Russell Brand does a Bono

The New Stateman's choice of guest editor was hardly surprising.

It was probably a shrewd idea to ask Russell Brand to edit an edition of the New Statesman magazine. It will have tripled the magazine's circulation to about 27, said Rod Liddle in The Sunday Times, once "all [of] Russell's exes and his fan club" bought copies.

One of Brand's bugbears "is the humourless moral superiority of the bien-pensant left, which he thinks is a hindrance to the cause. He does not understand that it is actually indivisible from its cause."

In a 4,500-word piece, says Liddle, Brand whines about how unfair the world is. "Some people [very few, but including, by an awful coincidence, Brand himself] have loads of money, while others have very little. And we're destroying the planet, innit?"

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As Liddle says, publications only ever invite famous people who share their own precise world view to guest-edit. It might have been interesting to read an issue of The Independent edited by, say, Ariel Sharon. But "no chance".

What we got was Bono and you couldn't tell the difference from the normal paper. "Poverty howwible, Aids really, really howwible, Africa lovely."

Belgravia's building boom

Visiting a friend for dinner in Belgravia last week, I found major building work in progress next door, making it quite hard to find the entrance. "Don't get me started," said my friend her neighbours, apparently, are digging out a basement.

They're not the only ones. John Caudwell, founder of Phones4u, has bought two Mayfair properties which back onto one another, and submitted plans to Westminster council to create what his spokesman calls "a fitting Mayfair house". This means linking the pair with a 14,000 sq ft basement.

Once he's done, he'll have a total floorspace of 50,000 sq ft, only just less than Westminster Cathedral. The Daily Telegraph reckons Mr Caudwell will end up with a residential "complex" worth up to £250m. Perhaps it will be fun to live in, in addition to being valuable, but I don't envy the neighbours while it's being built.

The daylight robbery of the energy barons

I have no idea what to do about our energy firms, but I agree with Allison Pearson in The Daily Telegraph that Sam Laidlaw, chief executive of British Gas's parent company Centrica, is an example of the private sector "gone wrong".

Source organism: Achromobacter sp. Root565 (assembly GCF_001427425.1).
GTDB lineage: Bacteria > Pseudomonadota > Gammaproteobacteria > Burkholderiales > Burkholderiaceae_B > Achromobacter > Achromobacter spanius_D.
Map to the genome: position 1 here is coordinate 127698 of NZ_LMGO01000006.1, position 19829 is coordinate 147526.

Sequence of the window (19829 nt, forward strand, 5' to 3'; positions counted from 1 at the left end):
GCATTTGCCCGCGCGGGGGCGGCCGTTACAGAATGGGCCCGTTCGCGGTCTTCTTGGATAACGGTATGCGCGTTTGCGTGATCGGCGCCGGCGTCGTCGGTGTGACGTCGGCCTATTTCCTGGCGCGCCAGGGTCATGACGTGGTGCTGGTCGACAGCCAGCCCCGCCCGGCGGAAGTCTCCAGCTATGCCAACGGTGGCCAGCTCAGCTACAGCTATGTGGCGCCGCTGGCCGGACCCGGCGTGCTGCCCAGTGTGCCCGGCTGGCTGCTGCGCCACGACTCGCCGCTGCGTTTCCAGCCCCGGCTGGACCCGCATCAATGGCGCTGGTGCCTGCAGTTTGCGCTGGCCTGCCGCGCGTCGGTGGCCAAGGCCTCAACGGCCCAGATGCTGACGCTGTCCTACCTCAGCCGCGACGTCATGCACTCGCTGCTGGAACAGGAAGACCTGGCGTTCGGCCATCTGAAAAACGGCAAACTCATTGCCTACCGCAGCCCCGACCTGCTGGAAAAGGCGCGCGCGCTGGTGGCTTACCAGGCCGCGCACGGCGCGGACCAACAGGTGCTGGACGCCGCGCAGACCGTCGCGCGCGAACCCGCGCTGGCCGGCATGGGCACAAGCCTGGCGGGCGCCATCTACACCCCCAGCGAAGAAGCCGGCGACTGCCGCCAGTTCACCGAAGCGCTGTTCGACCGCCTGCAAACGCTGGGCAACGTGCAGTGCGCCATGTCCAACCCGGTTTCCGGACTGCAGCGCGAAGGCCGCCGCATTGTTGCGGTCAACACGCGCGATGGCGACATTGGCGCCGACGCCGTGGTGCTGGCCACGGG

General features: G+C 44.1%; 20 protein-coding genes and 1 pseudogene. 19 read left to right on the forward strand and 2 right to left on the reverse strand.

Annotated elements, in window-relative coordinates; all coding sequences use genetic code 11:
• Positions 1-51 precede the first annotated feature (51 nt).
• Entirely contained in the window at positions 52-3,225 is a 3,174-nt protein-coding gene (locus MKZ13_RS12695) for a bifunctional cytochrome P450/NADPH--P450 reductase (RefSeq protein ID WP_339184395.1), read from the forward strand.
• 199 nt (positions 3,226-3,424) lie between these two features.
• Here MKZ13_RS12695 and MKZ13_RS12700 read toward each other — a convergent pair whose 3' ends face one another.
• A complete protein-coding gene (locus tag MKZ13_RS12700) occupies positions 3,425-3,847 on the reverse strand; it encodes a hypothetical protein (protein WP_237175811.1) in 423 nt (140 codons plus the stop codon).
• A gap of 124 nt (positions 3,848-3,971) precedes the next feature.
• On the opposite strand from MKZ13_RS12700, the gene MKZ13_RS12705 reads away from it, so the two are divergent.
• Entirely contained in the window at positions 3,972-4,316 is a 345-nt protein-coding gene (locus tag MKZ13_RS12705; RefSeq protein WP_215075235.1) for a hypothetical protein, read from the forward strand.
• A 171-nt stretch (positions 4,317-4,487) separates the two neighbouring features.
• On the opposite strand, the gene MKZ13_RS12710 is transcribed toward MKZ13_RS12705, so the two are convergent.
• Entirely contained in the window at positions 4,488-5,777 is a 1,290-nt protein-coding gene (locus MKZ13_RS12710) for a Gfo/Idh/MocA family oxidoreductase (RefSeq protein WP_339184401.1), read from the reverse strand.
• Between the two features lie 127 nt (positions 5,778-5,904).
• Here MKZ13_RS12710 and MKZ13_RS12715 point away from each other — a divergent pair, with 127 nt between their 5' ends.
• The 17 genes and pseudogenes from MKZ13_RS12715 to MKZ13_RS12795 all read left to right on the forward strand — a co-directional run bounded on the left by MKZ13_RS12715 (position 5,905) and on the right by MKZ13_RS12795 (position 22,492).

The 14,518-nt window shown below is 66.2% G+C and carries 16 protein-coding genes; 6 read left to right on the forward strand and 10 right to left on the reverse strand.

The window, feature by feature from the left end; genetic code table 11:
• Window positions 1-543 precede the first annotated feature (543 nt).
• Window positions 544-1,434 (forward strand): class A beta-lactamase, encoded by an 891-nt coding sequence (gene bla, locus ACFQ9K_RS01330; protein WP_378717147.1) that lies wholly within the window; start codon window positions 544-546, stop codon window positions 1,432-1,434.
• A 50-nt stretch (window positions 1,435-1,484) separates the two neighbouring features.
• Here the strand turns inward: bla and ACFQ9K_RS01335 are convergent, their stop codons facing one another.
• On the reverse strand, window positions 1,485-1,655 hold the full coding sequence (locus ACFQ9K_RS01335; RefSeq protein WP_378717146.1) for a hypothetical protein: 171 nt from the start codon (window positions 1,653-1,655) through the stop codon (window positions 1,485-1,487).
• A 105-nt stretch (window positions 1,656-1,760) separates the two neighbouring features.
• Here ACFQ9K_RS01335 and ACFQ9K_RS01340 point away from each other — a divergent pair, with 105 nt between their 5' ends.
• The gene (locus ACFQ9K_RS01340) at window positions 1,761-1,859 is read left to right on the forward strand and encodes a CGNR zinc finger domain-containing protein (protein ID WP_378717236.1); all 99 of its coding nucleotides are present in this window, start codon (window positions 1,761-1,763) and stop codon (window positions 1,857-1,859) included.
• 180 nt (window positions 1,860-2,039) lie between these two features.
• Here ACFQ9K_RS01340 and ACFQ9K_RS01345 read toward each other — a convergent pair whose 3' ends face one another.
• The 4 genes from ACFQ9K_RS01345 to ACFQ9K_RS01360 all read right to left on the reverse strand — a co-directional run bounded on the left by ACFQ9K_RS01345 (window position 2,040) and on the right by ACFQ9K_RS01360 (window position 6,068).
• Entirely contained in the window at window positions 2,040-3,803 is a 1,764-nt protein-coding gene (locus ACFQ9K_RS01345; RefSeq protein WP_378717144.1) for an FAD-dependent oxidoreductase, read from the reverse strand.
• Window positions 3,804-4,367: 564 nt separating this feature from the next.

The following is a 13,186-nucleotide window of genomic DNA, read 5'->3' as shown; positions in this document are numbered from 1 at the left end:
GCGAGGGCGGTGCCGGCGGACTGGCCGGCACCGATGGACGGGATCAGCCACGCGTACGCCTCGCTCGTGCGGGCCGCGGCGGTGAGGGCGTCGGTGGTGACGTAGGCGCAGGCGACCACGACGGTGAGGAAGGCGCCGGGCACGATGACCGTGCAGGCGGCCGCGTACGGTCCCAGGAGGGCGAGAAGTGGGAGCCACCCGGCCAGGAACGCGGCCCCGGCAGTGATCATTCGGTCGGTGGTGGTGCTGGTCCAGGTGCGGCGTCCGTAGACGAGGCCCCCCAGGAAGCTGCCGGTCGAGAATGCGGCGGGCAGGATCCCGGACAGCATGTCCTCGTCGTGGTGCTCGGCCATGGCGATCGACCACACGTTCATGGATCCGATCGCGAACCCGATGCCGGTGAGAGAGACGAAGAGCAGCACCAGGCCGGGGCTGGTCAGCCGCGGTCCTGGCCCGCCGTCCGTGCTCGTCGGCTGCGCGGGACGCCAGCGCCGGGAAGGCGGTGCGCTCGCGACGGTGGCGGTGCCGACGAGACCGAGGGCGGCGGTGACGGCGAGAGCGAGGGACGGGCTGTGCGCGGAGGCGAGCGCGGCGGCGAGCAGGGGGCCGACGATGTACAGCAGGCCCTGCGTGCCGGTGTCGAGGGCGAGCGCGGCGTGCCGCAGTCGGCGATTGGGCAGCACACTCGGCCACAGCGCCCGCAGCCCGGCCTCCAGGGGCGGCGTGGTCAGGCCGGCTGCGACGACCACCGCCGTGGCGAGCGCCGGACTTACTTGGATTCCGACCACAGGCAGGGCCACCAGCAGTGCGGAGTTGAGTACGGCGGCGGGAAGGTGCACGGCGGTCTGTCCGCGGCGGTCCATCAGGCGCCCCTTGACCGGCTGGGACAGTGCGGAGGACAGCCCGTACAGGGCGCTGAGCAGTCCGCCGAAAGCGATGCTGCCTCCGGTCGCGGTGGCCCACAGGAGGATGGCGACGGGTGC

British Gas has just announced a 9.2% price rise, despite the fact that Centrica made a record £2.7bn profit last year. Two days later it emerged that "Mr five-million-a-year' Laidlaw" had applied to build a second swimming pool in the grounds of his Cotswold house. "Presumably, the walk to the existing 150ft pool is a little arduous when one's wallet is so heavy," says Pearson.

"I don't begrudge Mr Laidlaw the fruits of his hard work, but daylight robbery is another matter. Savour the irony of the man who runs British Gas expending twice what the average UK home uses every year in energy on heating his pool."

Perhaps the odd pensioner, suggests Saga, could be allowed to have a dip in one of the pools when the weather gets chilly.

Tabloid money: Sugar v Clegg: a punch-up to savour

When Nick Clegg argued that rich folk like Lord Sugar, 66, shouldn't qualify for old folk's winter-fuel allowance, says Ephraim Hardcastle in the Daily Mail, Sugar raged in response: "Why doesn't Cameron silence this idiot Clegg? Makes the Coalition look like a joke."

Now Clegg says of The Apprentice star: "I just think he's slightly thin-skinned. He drives around in that big Bentley on prime-time television and wafts around the House of Lords in ermine." Sugar v Clegg, says Hardcastle, "is a punch-up we can all savour".

"Heather Frost is the pink-haired, 37-year-old mother of 11 who gets £60,000 a year in benefits, has enough spare cash to buy a £1,000 parrot and owns a horse that costs £200 a month to keep," says Jane Moore in The Sun.

"Last week she appeared on Channel 5's TV show On Benefits And Proud, and revealed that she frequently buys goods from shoplifters because they do it at half price what the shop does'. Unsurprisingly, she has now been questioned by police.

So, at least we now know why she doesn't have a job she's too stupid. But still not as idiotic as a benefits system that appears to unquestioningly fund her idle, morally questionable lifestyle."

"Ryanair says it needs to improve its image," writes Carole Malone in the Sunday Mirror. "Yes, and the way to do that is to gag their foul-mouthed boss Michael O'Leary and lock him up somewhere where he can't do any more damage.

This is the man who said punters who couldn't print boarding cards before going to airports were idiots' who deserved a hefty fine. He also said he was going to charge passengers so much for their luggage they wouldn't be able to afford to bring any. He even wanted to charge them for having a pee aboard the plane.

I'm hoping the calls for an image change are the result of plummeting profits because passengers have told O'Leary to stick his airline where the sun don't shine." As they should. He clearly despises them.